Hitchin local area and living guide
Hitchin is a market town with a population of over 33,000, located in North Hertfordshire and north-west of Stevenage. London is 30 minutes away by train and the town is located to the west of junction 8 of the A1(M). Hitchin is still a thriving market town with Hitchin Market open each Tuesday, Friday and Saturday. This is complemented by the General Market and Antiques & Collectors Market every Friday, and a car boot and general market on Sunday.
On the last Saturday of each month there is the additional Farmers and Craft market hosted by the New Riverside Market. Hitchin hosts an annual music festival called Rhythms of the World with acts from countries as far away as China and Cuba taking part. The town has a number of sports clubs and was one of the first football clubs to complete in the first ever FA Cup. A poll in the March 2013 The Times newspaper voted living in Hitchin as the 9th best town in the UK.
There are a number of primary schools and three secondary schools in Hitchin, along with the North Hertfordshire College and Benslow Music Trust for further education. Our Hitchin office is located at 6, Brand Street and has free parking in the town.
A Spotlight on Hitchin
Nestled in the north district of Hertfordshire, Hitchin is primarily known for its countless historical boasts and status as one of England's true market towns. Though unlike so many of its kind, it seems Hitchin hasn't dwelled on the past and has been brought right up to speed with modern day living.
Hitchin is one of the two largest towns in the North Hertfordshire District with a population of approximately 33,000. The town was known to pre-historic travellers along the Icknield Way, while various buildings, utensils and coins suggest the Romans were also aware of the area.
An official existence around the eighth century AD makes Hitchin one of the oldest towns in the country, as stunning pieces of architecture like St Mary's church as well as landmarks like the cobbled square remind residents of the area's past - and of how far it's come over the years.
Indeed, the town is now geared up for modern life and ready to serve a range of prospective homebuyers, from high-flying city workers to young couples looking to secure their first property. Here's what's in it for them.
The superfast commuter service to Kings Cross has added a great deal of impetus to the town's residential growth, with this continuously boosted by London's profile. Hitchin has long been viewed as a 'commuter town' for capital workers that prefer to settle down in a place away from the hustle and bustle of the big smoke.
Serving as the junction for the branch line to Cambridge, the towns stands on the main railway line from Kings Cross to York and the North. While a typical journey into London from Hitchin only takes 30 minutes, Network Rail has built a £47 million flyover to reduce journey times even further.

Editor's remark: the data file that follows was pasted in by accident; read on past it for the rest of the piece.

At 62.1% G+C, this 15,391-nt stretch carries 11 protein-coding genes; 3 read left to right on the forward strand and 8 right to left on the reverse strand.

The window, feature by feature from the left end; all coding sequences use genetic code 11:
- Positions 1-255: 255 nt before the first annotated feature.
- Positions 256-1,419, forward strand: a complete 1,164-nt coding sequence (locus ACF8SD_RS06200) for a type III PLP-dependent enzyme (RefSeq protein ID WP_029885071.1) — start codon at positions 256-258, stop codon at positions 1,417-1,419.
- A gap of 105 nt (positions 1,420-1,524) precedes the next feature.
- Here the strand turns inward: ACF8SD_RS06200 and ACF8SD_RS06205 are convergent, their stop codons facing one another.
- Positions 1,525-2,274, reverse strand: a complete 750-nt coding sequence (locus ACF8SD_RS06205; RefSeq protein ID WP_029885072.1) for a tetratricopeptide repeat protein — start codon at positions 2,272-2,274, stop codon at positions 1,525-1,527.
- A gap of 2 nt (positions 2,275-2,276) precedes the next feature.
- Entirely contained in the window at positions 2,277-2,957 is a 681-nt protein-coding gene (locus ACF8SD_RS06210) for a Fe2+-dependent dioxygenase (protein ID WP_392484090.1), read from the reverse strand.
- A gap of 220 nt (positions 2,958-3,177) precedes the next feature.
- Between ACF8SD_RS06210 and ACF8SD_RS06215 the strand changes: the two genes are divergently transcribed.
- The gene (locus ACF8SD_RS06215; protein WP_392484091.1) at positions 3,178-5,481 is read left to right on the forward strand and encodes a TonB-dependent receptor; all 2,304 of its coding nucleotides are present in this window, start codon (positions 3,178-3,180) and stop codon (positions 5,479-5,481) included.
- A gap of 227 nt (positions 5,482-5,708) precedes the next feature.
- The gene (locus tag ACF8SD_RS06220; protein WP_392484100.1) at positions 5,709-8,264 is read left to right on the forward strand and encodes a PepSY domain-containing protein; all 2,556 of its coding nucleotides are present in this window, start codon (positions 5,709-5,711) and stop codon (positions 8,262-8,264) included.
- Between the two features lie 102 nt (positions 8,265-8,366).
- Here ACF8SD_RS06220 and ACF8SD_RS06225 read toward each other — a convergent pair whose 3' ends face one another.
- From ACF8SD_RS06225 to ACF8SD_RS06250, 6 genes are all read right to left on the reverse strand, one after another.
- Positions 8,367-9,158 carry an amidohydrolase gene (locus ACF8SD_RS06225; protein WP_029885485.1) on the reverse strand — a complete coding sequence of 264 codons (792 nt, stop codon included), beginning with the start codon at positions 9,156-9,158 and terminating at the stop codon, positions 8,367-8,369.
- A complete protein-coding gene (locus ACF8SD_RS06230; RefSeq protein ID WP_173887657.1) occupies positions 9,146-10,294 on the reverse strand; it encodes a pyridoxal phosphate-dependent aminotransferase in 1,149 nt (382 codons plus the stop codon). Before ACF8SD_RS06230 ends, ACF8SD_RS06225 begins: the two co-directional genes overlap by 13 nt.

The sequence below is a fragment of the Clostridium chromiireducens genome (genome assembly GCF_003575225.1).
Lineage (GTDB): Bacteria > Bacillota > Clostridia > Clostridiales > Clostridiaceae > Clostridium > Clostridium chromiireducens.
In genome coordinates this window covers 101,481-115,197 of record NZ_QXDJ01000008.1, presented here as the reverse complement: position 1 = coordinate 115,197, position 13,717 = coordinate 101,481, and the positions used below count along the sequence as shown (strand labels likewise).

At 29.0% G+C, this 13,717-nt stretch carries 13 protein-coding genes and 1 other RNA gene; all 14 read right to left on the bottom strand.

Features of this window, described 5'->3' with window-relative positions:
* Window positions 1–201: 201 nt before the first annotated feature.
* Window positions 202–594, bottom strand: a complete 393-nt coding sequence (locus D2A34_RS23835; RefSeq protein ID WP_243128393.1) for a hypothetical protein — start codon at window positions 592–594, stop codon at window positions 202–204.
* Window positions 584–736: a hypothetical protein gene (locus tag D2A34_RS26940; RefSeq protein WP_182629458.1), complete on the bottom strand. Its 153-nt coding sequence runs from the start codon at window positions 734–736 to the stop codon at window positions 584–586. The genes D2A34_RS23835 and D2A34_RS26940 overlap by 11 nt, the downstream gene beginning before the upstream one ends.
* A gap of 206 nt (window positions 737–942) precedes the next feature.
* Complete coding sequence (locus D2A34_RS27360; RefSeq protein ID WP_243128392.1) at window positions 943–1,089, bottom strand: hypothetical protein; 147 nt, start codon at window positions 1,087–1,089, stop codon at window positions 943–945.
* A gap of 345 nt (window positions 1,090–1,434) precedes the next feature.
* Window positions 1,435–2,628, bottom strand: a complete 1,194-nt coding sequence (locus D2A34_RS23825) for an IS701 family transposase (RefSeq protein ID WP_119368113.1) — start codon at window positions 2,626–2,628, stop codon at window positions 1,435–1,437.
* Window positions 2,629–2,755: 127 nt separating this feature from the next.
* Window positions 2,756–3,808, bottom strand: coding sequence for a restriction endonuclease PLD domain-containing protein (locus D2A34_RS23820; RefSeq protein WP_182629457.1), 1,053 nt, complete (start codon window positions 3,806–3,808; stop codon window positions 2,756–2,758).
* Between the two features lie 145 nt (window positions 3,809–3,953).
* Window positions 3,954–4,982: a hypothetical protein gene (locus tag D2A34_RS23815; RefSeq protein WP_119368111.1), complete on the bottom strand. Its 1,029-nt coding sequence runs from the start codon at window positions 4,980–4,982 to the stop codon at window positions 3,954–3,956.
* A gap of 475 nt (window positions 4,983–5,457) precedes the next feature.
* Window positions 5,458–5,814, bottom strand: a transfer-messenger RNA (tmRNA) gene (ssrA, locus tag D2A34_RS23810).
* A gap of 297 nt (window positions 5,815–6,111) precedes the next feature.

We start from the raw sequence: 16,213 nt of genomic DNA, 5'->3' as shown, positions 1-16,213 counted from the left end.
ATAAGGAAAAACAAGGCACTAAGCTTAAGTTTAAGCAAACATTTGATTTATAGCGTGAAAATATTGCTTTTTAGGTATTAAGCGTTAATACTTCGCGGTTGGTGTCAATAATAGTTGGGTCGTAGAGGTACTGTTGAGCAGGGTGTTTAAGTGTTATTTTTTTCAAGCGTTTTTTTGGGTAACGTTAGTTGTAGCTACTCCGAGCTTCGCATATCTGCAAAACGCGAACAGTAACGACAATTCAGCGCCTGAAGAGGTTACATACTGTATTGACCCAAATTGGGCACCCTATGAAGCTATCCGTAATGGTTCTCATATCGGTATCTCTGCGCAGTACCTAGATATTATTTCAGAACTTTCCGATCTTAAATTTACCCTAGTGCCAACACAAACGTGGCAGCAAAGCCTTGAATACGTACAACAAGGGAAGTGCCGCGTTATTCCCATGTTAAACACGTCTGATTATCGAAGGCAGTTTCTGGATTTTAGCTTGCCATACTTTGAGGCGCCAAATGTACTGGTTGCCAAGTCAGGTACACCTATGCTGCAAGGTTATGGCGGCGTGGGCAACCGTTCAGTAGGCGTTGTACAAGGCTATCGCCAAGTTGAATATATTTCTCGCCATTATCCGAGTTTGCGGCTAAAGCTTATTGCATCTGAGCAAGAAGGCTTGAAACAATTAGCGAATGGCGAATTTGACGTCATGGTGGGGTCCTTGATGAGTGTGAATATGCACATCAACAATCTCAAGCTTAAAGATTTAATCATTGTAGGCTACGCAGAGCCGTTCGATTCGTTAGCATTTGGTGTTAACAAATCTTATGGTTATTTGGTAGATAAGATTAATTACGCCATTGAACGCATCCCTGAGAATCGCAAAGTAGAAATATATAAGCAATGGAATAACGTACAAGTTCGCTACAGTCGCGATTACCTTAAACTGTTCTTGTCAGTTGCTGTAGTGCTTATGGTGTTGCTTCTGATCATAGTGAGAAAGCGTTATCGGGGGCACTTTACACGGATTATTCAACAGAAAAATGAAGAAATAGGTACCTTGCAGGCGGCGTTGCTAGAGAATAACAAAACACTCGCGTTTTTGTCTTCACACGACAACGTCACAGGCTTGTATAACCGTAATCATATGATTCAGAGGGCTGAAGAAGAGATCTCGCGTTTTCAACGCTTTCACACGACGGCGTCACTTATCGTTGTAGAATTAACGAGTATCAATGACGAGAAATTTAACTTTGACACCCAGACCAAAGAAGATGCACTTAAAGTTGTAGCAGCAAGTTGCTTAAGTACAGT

The group has constructed a bridge at Hitchin in preparation for increased demand on the East Coast Main Line. This services trains between London and Cambridge, creating space for more services into the capital as well as reducing delays by nearly 30,000 minutes each year.
Alternatively, city workers always have the option of journeying down the A1 to reach London in around an hour.
Although Hitchin's public transport offering makes it easy for residents to hop on a carriage into London, many prefer to stay local on their weekends and enjoy the delights back home.
Hitchin plays host to an ever-expanding array of pubs, nightclubs and highly-regarded restaurants, with these matching just about every taste and preference imaginable. Locals will also point to the Queen Mother theatre as a fine venue for evening entertainment, while the much smaller Market Theatre never fails to send its crowds into hysterics with its 'unique' take on classics like 'Beauty and the Beast'.
Modern developments in Hitchin include vital office space and big name stores, with most situated near the Market Place. The new commercial buildings are attractively designed and provide the ideal complement to some of town centre's older pieces of architecture.
Another boast that drives people into Hitchin is its parks and open spaces in abundance. Many of the best spots for late afternoon strolls can be found along the banks of the River Hiz on the route into town - ideal for a quick stretch of the legs after work.
Priory Park's one hundred pristine acres are well used by those in the southern area of Hitchin, while Bancroft Recreation Ground is a popular meeting point for those positioned further north.
These spaces almost define what Hitchin has become known for over the years; a welcomed break from the buzz of London and a place where people can find a real sense of comfort in their surroundings.